Editor-in-chief Josh Jackson said Wednesday that the publication based in suburban Atlanta will keep its popular website going but will no longer send print copies to its more than 200,000 subscribers. The entire staff of nine employees was cut. The three main managers – including Jackson – are staying on for now to run the website, Jackson said.

Last year, the magazine asked readers to donate money to help it stay afloat, drawing thousands of dollars. The donations helped delay the inevitable, after advertising revenue dropped, Jackson said.

“We thought we could make it, but we ran out of fumes,” Jackson told The Associated Press in a phone interview. “We’re an independent publication doing this out of the love of doing it.”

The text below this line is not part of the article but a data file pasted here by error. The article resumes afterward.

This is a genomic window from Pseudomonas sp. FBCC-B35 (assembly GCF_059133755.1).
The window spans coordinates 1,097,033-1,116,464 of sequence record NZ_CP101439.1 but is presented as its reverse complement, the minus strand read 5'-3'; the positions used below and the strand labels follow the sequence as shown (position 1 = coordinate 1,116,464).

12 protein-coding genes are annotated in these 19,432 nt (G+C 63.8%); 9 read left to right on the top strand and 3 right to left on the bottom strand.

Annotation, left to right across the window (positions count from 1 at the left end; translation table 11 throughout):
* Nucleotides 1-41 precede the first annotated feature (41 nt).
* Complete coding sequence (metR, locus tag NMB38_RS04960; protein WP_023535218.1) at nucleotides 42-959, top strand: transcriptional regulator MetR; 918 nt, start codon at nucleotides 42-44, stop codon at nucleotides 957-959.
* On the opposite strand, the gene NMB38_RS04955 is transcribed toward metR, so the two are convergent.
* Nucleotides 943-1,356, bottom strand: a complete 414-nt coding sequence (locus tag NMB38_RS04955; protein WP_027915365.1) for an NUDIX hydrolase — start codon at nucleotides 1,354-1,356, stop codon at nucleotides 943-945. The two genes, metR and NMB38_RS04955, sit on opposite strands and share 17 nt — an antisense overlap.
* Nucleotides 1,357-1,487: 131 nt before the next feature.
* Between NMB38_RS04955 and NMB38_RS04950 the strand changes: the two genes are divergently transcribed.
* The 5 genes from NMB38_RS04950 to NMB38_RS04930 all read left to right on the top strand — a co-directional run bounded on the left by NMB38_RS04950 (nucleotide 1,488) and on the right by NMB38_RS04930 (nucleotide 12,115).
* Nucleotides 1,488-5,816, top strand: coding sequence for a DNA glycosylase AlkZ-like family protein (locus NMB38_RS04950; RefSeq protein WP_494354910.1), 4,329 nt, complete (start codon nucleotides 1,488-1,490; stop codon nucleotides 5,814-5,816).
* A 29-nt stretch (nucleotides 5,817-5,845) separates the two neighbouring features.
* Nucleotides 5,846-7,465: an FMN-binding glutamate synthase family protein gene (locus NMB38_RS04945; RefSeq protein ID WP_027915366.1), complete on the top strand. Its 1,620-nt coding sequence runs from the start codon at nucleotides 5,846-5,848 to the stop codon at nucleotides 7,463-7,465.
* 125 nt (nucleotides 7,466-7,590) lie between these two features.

The magazine, which was published by a staff of 15, mostly 20- and 30-somethings in Decatur, started as a website in 1998 and was first published on paper in 2002. Each edition included a CD with songs from up-and-coming artists.

Its website gets 1 million unique visitors each month.

Jackson said he would love to revive the print edition if he can find the money.

In 2007, the magazine offered a pay-what-you-want subscription deal – following in the steps of rock group Radiohead, which asked fans to pick how much they wanted to shell out for the band’s latest album, In Rainbows. Jackson said the promotion help boost subscriptions, but advertising sales began drying up later that year and never fully recovered.

The advertising bust has sunk at least two of Paste‘s rivals in the last 18 months: Blender and Vibe. Others like Country Home, Gourmet, Domino, CosmoGirl and PC Magazine have all either shut their doors or converted to entirely online content.